From now on, recruiting on the west coast will take place like it does pretty well everywhere else in Canada: via the Internet. The military recruiting system will send staff out to Corner Brook a few days a month. They can always travel to high schools or job fairs to promote the Canadian Forces as they do now.
Documents leaked to David Pugliese at the Ottawa Citizen last month said that the Corner Brook office has one of the lowest numbers of recruits in the Canadian Forces system. The Corner Brook office, along with the one in Sydney Nova Scotia and Oshawa Ontario are affected by the changes.
NDP defence critic Jack Harris is quoted in Pugliese’s story and he said almost exactly the same thing to CBC who covered the story on Monday.
“Online applications are fine but it takes a face-to-face meeting to get a sense whether a person is right for the job.”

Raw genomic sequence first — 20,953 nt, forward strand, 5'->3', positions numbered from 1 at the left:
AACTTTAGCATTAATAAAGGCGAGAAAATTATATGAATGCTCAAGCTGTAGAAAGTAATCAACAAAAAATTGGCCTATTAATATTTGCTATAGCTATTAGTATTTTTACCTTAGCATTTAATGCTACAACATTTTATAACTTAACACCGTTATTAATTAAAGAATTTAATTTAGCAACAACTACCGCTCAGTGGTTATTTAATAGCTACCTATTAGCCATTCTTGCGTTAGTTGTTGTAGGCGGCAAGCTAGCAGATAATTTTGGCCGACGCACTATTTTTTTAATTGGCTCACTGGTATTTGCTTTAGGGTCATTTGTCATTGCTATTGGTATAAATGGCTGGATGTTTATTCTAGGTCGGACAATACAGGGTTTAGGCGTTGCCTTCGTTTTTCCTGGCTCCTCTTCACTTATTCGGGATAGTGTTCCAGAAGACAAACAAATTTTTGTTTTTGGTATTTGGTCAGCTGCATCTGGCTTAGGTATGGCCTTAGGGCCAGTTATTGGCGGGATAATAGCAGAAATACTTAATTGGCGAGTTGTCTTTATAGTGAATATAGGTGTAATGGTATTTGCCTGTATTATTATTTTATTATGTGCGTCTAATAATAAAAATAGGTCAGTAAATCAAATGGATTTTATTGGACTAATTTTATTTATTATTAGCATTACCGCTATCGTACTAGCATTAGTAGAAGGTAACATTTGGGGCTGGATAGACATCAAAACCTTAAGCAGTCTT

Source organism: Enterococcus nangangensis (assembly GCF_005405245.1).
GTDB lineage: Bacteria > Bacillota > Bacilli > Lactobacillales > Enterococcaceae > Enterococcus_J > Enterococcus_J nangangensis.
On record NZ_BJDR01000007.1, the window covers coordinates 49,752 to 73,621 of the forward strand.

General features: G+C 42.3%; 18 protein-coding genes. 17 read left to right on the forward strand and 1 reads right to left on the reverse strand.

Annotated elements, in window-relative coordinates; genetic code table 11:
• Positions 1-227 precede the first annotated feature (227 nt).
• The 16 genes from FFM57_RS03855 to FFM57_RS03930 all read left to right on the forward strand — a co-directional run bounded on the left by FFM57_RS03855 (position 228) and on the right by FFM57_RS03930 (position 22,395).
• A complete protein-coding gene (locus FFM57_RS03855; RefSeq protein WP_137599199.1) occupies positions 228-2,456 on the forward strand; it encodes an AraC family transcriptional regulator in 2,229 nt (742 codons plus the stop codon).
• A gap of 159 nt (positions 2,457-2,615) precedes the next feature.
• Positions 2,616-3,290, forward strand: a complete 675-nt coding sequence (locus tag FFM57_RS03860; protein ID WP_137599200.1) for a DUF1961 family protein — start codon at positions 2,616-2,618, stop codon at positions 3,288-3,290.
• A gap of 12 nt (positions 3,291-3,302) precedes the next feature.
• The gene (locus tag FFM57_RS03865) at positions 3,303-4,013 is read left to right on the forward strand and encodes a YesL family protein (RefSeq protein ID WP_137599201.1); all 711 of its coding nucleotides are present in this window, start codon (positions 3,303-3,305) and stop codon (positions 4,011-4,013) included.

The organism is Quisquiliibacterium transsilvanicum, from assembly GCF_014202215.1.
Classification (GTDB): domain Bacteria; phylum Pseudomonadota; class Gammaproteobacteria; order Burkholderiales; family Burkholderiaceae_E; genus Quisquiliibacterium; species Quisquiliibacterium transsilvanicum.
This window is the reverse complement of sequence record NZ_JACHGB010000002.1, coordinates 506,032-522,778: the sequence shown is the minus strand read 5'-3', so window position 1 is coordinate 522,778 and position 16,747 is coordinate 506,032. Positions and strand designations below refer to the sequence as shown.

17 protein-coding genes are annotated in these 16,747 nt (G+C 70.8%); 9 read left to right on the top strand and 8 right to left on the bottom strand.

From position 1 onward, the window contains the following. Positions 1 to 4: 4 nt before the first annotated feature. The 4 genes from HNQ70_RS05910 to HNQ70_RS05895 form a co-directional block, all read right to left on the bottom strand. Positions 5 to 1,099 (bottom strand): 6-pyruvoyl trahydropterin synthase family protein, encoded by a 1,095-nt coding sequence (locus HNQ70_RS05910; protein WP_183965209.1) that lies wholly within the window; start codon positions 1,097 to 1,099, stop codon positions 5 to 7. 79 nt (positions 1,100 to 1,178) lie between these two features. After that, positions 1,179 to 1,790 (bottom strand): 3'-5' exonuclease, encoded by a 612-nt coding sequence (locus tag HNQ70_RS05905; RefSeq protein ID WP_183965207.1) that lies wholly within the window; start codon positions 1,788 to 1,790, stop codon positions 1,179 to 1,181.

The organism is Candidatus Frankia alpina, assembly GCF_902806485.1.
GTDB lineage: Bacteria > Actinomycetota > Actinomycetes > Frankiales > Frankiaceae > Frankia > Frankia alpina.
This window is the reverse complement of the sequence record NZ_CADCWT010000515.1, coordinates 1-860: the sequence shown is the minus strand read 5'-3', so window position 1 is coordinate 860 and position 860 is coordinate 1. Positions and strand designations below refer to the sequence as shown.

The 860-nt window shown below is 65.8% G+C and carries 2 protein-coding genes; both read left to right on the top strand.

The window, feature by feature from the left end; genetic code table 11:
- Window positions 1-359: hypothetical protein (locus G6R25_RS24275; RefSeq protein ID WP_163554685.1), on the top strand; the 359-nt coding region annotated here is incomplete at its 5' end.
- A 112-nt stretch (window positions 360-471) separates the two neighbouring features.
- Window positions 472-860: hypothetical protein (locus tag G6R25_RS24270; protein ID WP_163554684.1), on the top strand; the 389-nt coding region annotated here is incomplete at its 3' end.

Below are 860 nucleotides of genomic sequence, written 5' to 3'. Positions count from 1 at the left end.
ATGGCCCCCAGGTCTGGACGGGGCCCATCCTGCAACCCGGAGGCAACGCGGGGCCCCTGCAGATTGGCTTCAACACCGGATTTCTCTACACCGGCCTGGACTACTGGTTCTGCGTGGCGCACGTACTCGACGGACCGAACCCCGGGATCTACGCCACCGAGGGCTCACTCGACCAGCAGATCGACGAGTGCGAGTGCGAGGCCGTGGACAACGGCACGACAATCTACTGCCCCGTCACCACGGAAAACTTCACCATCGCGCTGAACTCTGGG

Jack Harris knows absolutely nothing about military recruiting, in case you didn't;t know that by now. He has exactly “zero” experience.but yeah, a face-to-face meeting is part of the process. The Canadian Forces aren’t eliminating face-to-face meetings. They are just shifting out of a few areas where – in case you missed it – they aren’t getting recruits.
According to Pugliese, “Harris said he was surprised that Corner Brook and Sydney would be selected as Newfoundland and Labrador and Nova Scotia have long been regions that have supplied many military recruits.”
Clearly Jack didn’t get the point that Corner Brook has turned out a relatively low number of recruits.
And in case anyone thinks that DND was just bee essing that whole low recruiting thing, take a look at some lovely pictures of the population projections for Corner Brook. Not looking too good for the recent past and not too good for the future, as far as young people are concerned.
The decision to change the way the Canadian Forces runs its recruiting makes perfect sense.
Jack Harris does not.